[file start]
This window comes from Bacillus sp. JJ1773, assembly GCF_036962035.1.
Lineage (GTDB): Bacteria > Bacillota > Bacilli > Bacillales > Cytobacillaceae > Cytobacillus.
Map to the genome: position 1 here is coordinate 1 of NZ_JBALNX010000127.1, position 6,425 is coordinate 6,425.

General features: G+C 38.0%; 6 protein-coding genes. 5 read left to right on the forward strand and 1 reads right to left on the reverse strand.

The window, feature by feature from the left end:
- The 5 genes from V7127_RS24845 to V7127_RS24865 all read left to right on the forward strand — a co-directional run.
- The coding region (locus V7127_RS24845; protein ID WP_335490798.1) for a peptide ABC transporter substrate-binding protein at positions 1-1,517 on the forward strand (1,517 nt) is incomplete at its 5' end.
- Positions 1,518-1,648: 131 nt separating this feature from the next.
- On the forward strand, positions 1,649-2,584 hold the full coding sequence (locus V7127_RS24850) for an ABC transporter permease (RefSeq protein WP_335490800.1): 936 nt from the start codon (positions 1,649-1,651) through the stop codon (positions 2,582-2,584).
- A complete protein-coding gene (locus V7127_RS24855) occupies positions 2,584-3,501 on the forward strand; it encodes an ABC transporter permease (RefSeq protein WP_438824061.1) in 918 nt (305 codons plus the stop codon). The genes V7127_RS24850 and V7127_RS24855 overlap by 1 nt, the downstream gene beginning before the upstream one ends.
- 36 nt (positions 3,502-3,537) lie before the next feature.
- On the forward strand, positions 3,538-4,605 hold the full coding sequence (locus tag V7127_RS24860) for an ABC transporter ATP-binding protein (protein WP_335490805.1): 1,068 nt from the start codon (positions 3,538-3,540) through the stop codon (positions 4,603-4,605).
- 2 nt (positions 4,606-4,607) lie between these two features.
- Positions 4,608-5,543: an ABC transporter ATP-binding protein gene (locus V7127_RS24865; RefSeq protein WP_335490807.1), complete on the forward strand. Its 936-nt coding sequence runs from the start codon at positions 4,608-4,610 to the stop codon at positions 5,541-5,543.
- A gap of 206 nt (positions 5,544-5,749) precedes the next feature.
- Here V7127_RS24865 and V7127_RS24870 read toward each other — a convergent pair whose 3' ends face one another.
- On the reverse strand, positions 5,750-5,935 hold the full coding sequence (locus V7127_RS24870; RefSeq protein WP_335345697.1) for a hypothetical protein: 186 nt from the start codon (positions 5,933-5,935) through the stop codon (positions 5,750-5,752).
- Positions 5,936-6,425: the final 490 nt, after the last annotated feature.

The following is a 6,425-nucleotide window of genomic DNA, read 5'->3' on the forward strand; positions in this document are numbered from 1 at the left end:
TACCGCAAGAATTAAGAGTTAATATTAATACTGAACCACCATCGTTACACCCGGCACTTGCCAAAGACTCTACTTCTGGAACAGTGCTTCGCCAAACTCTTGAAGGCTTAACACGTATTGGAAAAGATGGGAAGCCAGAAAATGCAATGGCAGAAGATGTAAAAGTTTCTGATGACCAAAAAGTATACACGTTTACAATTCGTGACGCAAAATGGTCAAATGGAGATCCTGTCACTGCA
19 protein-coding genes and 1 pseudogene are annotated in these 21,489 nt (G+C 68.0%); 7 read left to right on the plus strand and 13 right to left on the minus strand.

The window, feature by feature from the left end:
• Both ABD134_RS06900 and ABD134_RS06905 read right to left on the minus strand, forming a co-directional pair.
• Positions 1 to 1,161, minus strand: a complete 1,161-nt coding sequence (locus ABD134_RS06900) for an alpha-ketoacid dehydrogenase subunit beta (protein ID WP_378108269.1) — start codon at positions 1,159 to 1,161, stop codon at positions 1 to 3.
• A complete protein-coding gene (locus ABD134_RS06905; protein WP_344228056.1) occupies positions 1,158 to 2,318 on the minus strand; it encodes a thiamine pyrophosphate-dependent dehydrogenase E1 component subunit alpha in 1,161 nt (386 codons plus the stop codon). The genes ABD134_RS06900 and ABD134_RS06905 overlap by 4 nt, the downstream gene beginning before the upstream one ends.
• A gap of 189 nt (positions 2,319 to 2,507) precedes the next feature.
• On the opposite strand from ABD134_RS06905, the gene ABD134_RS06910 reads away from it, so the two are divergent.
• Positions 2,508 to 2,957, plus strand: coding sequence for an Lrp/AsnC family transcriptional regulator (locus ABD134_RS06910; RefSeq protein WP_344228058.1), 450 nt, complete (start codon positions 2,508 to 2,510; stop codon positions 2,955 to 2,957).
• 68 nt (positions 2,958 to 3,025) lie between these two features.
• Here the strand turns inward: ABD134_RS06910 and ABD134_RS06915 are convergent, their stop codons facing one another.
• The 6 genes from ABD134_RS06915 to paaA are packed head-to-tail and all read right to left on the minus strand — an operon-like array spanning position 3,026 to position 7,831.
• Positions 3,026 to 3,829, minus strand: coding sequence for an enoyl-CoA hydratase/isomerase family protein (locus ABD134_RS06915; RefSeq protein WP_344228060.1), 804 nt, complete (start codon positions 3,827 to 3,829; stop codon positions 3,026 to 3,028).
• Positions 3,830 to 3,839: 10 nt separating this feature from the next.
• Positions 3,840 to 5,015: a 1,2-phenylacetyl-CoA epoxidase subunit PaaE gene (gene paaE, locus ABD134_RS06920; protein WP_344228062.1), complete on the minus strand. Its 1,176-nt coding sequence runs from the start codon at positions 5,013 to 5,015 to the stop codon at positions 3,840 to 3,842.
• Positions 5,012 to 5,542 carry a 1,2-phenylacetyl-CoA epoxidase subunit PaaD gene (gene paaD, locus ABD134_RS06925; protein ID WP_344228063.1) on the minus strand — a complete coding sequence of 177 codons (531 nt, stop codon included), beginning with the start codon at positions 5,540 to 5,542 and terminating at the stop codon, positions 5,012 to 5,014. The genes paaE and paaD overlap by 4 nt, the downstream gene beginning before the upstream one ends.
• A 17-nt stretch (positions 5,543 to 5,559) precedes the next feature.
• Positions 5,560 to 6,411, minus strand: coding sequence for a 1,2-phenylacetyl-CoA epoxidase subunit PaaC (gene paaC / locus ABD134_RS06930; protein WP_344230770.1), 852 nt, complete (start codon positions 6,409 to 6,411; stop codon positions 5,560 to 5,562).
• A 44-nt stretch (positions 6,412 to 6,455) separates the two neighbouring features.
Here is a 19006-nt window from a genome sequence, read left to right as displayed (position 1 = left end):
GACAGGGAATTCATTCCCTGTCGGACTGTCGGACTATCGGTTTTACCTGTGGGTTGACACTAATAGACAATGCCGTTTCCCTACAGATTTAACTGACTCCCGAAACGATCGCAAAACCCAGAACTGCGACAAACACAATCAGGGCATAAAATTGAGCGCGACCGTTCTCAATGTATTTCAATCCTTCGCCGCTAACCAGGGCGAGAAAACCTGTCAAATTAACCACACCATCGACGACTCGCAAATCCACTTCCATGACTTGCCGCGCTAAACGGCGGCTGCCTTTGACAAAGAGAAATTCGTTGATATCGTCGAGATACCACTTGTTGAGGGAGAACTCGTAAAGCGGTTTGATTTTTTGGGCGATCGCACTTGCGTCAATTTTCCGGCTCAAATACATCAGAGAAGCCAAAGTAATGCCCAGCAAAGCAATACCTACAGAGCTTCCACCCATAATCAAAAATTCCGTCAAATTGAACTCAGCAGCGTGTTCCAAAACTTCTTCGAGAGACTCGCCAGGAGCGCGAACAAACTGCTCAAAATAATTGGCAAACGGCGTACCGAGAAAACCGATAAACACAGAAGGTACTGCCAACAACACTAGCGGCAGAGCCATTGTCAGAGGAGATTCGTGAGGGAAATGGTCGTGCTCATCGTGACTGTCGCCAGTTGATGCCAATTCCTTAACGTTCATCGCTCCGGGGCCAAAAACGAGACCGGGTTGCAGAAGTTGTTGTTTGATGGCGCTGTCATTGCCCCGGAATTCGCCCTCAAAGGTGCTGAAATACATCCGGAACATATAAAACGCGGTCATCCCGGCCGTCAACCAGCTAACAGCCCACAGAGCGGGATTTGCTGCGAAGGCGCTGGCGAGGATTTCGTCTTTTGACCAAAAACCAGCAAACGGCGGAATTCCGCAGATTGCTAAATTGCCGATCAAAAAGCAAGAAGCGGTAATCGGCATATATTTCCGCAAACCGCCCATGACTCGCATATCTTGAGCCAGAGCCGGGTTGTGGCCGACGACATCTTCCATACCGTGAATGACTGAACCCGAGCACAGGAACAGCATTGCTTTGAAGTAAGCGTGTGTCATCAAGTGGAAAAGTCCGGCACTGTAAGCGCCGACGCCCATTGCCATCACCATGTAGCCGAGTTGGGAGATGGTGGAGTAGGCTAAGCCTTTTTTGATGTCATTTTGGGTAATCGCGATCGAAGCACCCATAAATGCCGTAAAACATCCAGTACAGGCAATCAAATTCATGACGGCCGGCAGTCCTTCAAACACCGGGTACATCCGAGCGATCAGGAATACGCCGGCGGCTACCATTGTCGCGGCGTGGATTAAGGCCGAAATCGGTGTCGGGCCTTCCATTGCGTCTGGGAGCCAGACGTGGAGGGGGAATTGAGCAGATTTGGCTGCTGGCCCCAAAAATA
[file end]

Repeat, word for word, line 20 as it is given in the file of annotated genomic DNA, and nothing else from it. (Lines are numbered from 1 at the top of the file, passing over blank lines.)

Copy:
TACCGCAAGAATTAAGAGTTAATATTAATACTGAACCACCATCGTTACACCCGGCACTTGCCAAAGACTCTACTTCTGGAACAGTGCTTCGCCAAACTCTTGAAGGCTTAACACGTATTGGAAAAGATGGGAAGCCAGAAAATGCAATGGCAGAAGATGTAAAAGTTTCTGATGACCAAAAAGTATACACGTTTACAATTCGTGACGCAAAATGGTCAAATGGAGATCCTGTCACTGCA